3. This brief article by Tereza Litsa introduces the challenges of measurement in social media. She discusses different approaches for brand awareness, increasing engagement, and lead generation. Not heavy on effectiveness examples or financial math, but more of a general overview and discussion piece. It does include a link at the end to several free tools for evaluating social activities.
4. From Gretchen Fox of MTO Agency, this brief and very pro-social-marketing article is about busting social media measurement myths. Includes links to several supporting articles, data points, and related resources. It’s not an ROI-specific tutorial, but rather a plea for businesses to wake up and get on board the social train. Includes a 5-point explanation for why companies avoid leveraging social media marketing.
5. Robert Allen provides this interesting discussion about the perceptions of social media marketing effectiveness in B2B and B2C markets. He covers a range of social marketing goals, from brand awareness and customer engagement to lead generation and customer acquisition. Includes several charts and graphs that show survey results covering all the major social platforms, including perceptions of financial measures.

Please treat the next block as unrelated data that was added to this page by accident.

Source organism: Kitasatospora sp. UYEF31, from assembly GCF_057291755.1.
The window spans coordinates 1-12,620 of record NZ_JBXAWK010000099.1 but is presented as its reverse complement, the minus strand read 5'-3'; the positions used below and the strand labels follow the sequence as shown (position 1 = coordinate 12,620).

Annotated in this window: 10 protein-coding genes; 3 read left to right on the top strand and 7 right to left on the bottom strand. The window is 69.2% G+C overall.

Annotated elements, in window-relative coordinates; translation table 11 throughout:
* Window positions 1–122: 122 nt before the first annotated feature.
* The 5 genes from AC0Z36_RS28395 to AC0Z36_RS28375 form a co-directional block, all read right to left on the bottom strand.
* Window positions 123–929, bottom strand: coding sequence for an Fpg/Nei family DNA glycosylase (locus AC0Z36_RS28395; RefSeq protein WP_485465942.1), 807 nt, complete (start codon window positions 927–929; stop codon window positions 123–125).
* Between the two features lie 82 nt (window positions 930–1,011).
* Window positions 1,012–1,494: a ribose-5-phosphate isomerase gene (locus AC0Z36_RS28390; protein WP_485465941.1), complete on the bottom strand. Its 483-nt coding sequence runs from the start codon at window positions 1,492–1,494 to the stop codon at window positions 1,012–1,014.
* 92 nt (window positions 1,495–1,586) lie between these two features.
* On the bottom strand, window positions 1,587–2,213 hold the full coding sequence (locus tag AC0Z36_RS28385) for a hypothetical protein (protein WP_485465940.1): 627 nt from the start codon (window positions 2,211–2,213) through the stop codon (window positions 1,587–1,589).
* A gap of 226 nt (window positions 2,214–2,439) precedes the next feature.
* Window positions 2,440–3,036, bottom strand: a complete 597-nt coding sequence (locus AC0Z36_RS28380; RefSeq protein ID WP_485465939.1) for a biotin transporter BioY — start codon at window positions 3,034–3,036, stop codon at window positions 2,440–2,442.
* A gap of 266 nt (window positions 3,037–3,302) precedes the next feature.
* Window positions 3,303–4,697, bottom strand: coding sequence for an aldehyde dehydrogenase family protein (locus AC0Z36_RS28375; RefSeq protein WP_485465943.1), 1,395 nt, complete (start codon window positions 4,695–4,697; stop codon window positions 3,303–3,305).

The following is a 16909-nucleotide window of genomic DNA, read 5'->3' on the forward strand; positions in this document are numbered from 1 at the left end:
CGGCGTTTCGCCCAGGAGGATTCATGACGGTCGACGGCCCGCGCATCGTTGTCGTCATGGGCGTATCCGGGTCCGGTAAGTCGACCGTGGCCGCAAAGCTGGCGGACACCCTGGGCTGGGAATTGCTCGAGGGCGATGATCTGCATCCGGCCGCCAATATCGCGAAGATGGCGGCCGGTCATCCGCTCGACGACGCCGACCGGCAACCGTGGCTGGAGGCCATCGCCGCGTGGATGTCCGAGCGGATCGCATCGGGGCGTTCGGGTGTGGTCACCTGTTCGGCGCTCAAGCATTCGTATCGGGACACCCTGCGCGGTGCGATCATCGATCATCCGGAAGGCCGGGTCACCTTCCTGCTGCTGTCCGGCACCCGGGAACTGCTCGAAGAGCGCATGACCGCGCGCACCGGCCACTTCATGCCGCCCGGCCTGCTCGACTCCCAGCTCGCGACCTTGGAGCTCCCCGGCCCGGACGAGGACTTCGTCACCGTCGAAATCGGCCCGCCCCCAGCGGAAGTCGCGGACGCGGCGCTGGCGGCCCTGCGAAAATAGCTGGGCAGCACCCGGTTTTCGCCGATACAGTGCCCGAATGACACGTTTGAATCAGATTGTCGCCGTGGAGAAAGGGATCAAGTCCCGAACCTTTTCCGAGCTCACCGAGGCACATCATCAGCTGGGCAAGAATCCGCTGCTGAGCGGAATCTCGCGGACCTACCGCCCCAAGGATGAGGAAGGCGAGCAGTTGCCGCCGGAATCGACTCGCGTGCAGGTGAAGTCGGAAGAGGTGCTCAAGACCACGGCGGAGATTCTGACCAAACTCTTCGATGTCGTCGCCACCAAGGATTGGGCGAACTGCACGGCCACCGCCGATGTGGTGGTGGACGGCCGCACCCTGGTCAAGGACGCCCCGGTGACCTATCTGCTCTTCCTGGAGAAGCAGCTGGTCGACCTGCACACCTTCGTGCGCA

6. From David Moth of Econsultancy, this article includes discussion of social media case studies. However, it starts with the observation that analyzing social results is still tough, especially for B2B marketers.
It references an earlier article that suggests many marketers should stop investing in (organic) social media marketing, diverting those resources instead to channels that are more highly measurable with a direct cause-effect relationship (including *paid* social).
David also includes pointers to helpful guides from HootSuite and Buffer, as well as summaries and links to a few case studies depicting social media effectiveness, including BT, KLM, Made.com, Incontact, and IBM.
Social Media Measurement Process
The article points out some of the measurement challenges that can crop up within Google Analytics and Facebook metrics, plus the challenges of proper attribution back to social activity.